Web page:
By Robert Egelko
Gun purchases are off limits in the U.S. to anyone who uses medical marijuana or holds a state-approved medicinal marijuana card, a federal appeals court ruled Wednesday, accepting the government's view that illegal-drug users are prone to violence.
Although medical-marijuana use is legal in California, 24 other states and Washington, D.C., the federal government still bans all use of the drug, and in 1968 Congress prohibited illegal-drug users and addicts from buying and possessing firearms.
On Wednesday, the Ninth U.S. Circuit Court of Appeals in San Francisco said the Bureau of Alcohol, Tobacco, Firearms and Explosives properly relied on that law in a September 2011 "open letter" to all licensed gun dealers forbidding sales to anyone who "uses or is addicted to marijuana," even in states that have legalized the drug for medical purposes.
Federal law still allows some other groups of potentially dangerous people, including those on the government's "no-fly" list of suspected terrorists, to buy guns.
The ruling was a defeat for a Nevada woman who was turned down for a gun purchase in October 2011 because the store owner knew she had a card allowing her to use medical marijuana, which Nevada had legalized in 2000.
In its 2011 letter, the bureau said a retailer who knows a customer possesses a medical-marijuana card has "reasonable cause to believe" the person is an illegal-drug user who may not buy a gun.
"It is beyond dispute that illegal drug users, including marijuana users, are likely as a consequence of that use to experience altered or impaired mental states that affect their judgment and that can lead to irrational or unpredictable behavior," the court said in a 3-0 ruling. It was written by Jed Rakoff, a federal judge from New York temporarily assigned to the appeals panel.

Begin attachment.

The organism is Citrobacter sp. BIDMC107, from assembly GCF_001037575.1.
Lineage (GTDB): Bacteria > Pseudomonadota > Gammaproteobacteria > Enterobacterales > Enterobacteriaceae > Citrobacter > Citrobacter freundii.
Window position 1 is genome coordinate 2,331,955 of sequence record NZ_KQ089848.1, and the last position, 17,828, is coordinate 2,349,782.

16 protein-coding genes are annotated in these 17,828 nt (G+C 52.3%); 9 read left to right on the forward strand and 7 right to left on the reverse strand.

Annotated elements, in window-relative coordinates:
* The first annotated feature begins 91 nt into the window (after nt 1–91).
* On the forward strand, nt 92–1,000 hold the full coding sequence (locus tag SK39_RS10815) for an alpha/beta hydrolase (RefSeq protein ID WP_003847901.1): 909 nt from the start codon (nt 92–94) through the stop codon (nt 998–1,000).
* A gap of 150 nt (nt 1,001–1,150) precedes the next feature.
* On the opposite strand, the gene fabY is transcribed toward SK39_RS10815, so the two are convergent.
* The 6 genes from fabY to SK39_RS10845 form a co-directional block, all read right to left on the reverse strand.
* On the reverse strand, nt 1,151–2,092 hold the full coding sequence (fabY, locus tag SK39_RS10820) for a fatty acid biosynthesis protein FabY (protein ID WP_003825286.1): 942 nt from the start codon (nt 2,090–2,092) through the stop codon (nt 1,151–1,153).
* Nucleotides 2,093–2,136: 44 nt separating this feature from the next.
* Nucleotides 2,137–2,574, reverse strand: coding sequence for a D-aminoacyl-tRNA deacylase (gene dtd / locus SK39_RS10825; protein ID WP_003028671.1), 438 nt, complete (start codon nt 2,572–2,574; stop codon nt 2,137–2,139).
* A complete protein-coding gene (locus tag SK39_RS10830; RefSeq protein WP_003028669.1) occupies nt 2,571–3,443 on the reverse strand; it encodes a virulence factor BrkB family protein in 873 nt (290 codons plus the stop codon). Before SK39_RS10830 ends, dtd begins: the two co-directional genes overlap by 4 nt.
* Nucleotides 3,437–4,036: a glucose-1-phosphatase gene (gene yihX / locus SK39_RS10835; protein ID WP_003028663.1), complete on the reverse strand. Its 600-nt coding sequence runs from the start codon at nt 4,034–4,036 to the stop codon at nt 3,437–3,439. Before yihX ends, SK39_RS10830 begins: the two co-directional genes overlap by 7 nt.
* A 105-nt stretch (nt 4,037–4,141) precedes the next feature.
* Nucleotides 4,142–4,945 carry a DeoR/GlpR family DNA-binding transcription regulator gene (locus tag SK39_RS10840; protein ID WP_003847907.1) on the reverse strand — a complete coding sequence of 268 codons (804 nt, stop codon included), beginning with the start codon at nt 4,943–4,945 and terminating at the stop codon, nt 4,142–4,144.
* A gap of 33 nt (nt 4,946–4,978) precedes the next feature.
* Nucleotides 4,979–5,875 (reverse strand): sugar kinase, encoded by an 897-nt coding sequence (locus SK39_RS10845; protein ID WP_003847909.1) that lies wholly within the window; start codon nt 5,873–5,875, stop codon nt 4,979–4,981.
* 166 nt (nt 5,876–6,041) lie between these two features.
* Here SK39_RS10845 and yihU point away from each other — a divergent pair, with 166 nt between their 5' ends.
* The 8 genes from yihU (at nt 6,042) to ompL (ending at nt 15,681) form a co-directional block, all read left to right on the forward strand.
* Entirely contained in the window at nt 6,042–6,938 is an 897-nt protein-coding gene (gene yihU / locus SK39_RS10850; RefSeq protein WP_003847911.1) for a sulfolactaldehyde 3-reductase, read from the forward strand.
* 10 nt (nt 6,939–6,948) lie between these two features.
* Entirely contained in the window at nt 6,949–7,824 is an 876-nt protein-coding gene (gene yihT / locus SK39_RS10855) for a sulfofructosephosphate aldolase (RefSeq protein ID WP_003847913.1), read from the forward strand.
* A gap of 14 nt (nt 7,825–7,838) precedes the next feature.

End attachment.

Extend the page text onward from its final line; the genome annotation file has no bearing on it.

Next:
Although medical-marijuana users may be less violence-prone than other drug users, Rakoff said, the courts have endorsed the government's conclusion that "illegal drug users, including marijuana users, are more likely to be involved in violent crimes."
He also noted that more than half the states have their own laws against gun possession by users of illegal drugs. California prohibits firearms possession by anyone "addicted to the use of any narcotic drug."
The plaintiff, S. Rowan Wilson, said in her lawsuit that she didn't actually use the drug, but had obtained the card as a statement of political support for the medical-marijuana movement. But the appeals court, in upholding a federal judge's ruling, said the government's need to prevent gun violence outweighed her Second Amendment right to bear arms in self-defense and her First Amendment right of free speech.
Wilson's lawyer, Charles Rainey, said the court had accepted the government's misleading explanation of the policy announced in the September 2011 letter by the ATF.
"This is a nonsense policy that really was not aimed at restricting violent people from buying guns, but was aimed strictly at quelling a political movement," Rainey said.
Representatives of the National Rifle Association weren't available for comment. On the other side of the gun debate, Hannah Shearer, an attorney at the San Francisco headquarters of the Law Center to Prevent Gun Violence, said the gun restrictions on medical-marijuana users seemed inconsistent with more permissive rules for other groups.
While convicted felons and fugitives from justice are forbidden to own firearms, for example, federal law allows gun ownership by those convicted of violent misdemeanor crimes, other than domestic violence, Shearer said. She said the law also allows mentally ill people to buy guns unless they have been committed to psychiatric institutions or have been judged to be mentally deficient in legal proceedings. And Congress recently rejected legislation supported by the Obama administration that would have outlawed gun purchases by people on the government's terror watch list.
"It's heartening to see Congress seriously looking at that (watch-list) issue," Shearer said. She said the gaps in federal law have been filled by some states, including California, which bans gun possession for those convicted of most types of violent crimes and allows family members to seek a court order removing firearms from a relative who has been acting erratically.
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